Photo garbage collection is done when the user account reaches near full capacity. The photos containing the invalidated blocks will all be deleted in a batch during this process, freeing up space in the account, yet generating traffic patterns of photo sharing users.
We build our file sharing and access control model on top of the Flickr photo sharing model. Only the owner of the Flickr account is able to modify file system content, while members of the group or others can only read files or part of the file system that is enabled selectively for read sharing by the owner.
Selective sharing needs to be enabled by the owner who wants to share his files or directories with other users in the group. Each share is assigned a separate encryption passphrase as shown in Fig. 2. The directory Politics is shared with a group of friends with a separate encryption key. Every parent inode object that has a link pointing to a file or directory has a respective encryption key associated with it. Storing the encryption key in the inode allows the owner to access all the files at any time without retyping separate encryption passwords assigned to different shares. In case a separate encryption key is not assigned to any file or directory, the encryption key is replicated from the parent inode. All other directories in Fig. 2 are encrypted with the owners encryption key.
The photos corresponding to the directory to be shared (Politics
directory in the fig) are moved to the appropriate category of
photos in the Flickr account for sharing with the group. The
encryption passphrase for files within the share is given to other
users of the group. They can locate the root inode within the share
by hashing with the given passphrase. Note that the passphrase is
different for each share and can be changed by the owner at any
given time, when he decides to revoke sharing.
A similar analogy applies to CovertFS as well. Hidden levels can be created in CovertFS. Each level has a different encryption passphrase and can only be opened when the user provides the correct passphrase. Additional levels are also mapped by using other photos within the same account. Alternatively, hidden levels may also be created involving additional user accounts on the same or other service providers.
Other set of techniques used for hiding information is called the
transform domain tools. These group of tools use techniques that
involve manipulation of algorithms and image transforms. One of the
popular techniques used for JPEG images is called the discrete
cosine transform (DCT). These methods hide information in more
significant areas of the image and may manipulate image properties
such as luminance. These techniques are far more robust and much
harder to detect using steganalysis. The tradeoff however is that
such methods can encode much smaller amount of information within
the cover. Recent research has come up with zero divergence
steganography or secure steganography that use statistical
The basic idea is to thwart steganalysis methods by hiding
information in few bits within the image and adjusting other bits to
offset the deviations caused by the hidden information. Hence,
advances in steganography have made it possible to build tools that
can thwart steganalysis. We plan to use one such advanced technique
in our prototype to hide the file system data.
Traffic patterns can be obfuscated by introducing pseudo random dummy image fetches. The client can cache already visited photos to ensure that it does not download those photos too frequently. CovertFS is designed such that only new photos are uploaded and old ones are deleted when the account reaches near full capacity, which resembles the behavior of normal photo sharing users. Also, the additions are done in a batch as the file system operates in a disconnected mode, making additions in a batch to the photo store, similar to how regular users add photos. Since Flickr has an open API, several other applications have been built on top of it that perform specific tasks, customized to the user. Each of these tasks gives rise to different upload/download patterns.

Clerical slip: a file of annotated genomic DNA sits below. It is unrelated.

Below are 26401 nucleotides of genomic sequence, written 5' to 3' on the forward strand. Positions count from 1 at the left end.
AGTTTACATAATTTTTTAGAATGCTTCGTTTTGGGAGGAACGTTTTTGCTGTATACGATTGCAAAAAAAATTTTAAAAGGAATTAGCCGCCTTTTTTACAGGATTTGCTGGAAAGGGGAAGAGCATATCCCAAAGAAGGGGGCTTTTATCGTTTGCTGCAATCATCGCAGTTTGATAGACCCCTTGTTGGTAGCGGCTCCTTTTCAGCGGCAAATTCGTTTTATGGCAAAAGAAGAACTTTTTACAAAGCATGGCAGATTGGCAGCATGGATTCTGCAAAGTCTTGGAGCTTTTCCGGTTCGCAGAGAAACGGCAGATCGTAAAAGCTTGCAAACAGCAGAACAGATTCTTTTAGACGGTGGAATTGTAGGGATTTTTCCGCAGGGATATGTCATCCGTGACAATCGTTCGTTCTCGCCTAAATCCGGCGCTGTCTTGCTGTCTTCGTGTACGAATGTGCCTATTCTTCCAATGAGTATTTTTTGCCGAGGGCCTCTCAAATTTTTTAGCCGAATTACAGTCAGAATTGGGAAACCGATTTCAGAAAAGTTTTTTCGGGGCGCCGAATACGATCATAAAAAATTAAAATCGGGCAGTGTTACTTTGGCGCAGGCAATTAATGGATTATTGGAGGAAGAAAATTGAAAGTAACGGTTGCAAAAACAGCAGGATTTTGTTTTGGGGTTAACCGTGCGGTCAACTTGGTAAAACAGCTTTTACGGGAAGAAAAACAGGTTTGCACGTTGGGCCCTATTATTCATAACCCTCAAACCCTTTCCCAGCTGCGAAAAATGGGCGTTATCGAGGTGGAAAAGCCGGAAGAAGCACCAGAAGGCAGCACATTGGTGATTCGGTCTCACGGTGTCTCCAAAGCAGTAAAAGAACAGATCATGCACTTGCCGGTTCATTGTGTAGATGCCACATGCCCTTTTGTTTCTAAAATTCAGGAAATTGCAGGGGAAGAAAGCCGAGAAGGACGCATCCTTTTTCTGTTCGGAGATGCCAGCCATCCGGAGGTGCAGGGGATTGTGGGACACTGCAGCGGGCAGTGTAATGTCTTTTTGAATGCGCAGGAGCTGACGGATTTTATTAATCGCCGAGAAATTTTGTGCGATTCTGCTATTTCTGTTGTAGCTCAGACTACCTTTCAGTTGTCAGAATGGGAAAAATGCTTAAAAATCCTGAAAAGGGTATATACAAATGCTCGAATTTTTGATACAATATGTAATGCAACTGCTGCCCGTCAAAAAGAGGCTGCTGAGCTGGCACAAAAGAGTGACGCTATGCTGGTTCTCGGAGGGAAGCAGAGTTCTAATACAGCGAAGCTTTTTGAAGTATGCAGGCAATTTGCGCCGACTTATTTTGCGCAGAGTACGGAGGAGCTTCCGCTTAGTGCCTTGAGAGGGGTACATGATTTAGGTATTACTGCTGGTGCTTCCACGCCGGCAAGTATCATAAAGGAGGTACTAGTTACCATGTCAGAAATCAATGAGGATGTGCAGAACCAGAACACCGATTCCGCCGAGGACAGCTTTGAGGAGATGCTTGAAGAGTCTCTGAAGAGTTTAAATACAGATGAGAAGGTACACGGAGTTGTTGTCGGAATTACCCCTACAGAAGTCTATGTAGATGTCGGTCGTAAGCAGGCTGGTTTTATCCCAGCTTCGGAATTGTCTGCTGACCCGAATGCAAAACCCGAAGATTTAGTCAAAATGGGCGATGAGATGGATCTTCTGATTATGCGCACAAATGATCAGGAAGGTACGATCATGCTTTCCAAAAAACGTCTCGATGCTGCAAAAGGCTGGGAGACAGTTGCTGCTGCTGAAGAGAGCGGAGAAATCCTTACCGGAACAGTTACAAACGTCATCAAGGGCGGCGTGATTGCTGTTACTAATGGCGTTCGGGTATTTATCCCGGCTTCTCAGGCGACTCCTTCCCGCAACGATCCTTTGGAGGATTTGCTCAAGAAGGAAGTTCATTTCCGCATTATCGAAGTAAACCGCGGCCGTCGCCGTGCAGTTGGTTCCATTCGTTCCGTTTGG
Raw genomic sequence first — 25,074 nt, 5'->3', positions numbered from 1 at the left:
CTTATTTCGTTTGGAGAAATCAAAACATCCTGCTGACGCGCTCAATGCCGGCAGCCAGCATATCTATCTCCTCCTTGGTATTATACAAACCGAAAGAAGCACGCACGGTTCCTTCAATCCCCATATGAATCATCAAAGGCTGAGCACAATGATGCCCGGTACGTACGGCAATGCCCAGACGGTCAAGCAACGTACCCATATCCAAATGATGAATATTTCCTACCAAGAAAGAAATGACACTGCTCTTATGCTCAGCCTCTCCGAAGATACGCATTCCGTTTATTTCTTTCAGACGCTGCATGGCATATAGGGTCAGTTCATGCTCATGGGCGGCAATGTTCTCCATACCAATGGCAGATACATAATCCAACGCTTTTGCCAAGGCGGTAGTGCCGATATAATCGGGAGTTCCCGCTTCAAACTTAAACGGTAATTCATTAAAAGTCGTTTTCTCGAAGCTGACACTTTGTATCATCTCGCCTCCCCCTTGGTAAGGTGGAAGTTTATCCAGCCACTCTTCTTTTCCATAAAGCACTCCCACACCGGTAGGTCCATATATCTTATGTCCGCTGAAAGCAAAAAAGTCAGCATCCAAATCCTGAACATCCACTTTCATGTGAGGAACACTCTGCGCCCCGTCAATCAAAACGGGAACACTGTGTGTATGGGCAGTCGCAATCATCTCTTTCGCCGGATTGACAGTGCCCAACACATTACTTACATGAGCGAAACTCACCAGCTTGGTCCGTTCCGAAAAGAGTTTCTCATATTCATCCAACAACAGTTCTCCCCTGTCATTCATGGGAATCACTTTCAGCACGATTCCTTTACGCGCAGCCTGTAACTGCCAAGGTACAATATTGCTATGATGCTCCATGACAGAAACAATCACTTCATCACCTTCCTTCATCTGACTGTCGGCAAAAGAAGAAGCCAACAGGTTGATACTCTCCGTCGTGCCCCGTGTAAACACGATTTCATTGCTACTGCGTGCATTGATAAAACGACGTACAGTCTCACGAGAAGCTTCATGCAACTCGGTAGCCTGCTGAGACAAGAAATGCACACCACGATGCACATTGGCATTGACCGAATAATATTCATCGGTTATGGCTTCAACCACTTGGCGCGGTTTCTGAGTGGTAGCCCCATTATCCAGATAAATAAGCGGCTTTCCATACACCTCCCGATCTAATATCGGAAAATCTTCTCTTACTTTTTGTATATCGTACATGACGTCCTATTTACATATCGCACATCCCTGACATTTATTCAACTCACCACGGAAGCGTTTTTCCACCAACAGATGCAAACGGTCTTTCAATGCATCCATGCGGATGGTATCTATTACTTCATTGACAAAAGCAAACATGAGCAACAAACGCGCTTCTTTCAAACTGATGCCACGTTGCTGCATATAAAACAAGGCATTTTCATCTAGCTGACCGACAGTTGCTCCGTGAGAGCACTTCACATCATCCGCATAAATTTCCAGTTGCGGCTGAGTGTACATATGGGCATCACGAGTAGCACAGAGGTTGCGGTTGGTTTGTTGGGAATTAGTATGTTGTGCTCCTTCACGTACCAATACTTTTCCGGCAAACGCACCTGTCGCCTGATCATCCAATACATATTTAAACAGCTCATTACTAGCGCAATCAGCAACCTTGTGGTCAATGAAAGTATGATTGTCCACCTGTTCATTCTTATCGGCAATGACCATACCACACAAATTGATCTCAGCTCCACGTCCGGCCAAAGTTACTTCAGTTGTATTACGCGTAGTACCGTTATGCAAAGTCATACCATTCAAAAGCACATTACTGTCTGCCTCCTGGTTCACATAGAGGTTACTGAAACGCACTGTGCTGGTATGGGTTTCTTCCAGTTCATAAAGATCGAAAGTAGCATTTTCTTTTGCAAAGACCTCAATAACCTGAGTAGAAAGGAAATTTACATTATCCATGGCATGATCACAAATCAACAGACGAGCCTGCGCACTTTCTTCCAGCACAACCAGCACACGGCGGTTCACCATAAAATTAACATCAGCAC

The steganographic file system that gives the user plausible deniability was first proposed by Anderson and Shamir . They did not have a working prototype of the file system. McDonald et al  were the first to build a working prototype of a steganographic file system called StegFS. StegFS is a local file system that provides plausible deniability by hiding files in unused disk blocks. The prototype did not require a separate partition but worked along with the Linux ext2 partition. Pang et al  demonstrated improvements to the hiding schemes and design of StegFS, which demonstrated significant improvements in performance. All the file systems mentioned above work with the local hard drive and provide plausible deniability to the user. None of these provide the ability to globally access or share files. Since all of these hide in unused disk blocks, they run the risk of being overwritten when the driver is not operating in the steganographic mode. Therefore these require a high degree of replication, severely limiting the disk space usage. CovertFS, on the other hand, provides file sharing between geographically distant users as well as plausible deniability. CovertFS hides files from the service providers themselves and is built over a media sharing service. The design considerations are significantly different in both cases.
The gmail file system  allows the user to store his data as email messages in his mail account. The service provider is aware of the existence of the user files in this mail account. This file system does not allow plausible deniability or enable file sharing with others. Httpfs  is a network file system that provides access to files on a remote machine using the http protocol. It requires a component to run on the remote server, from where documents can be fetched on the client. This is similar to the network file system implementation but using http. For CovertFS, no such component is required on the server side. DavFS  allows to mount files from a WebDAV server on a local driver. WebDAV is an extension of http that allows remote collaborative authoring of web resources. DavFS allows a remote web server to be edited simultaneously by a group using standard applications. DavFS, fundamentally differs from our implementation as it requires a server component. None of the above file systems provide plausible deniability either. CovertFS can run on top of any media hosting service. The control lies with the user on how he accesses/modifies his hidden files.
The Web File system  provides a file system
interface to the world wide web. The goal here is completely
different from our goal. This file system allows the user to browse
the web as different files that are downloaded on the local hard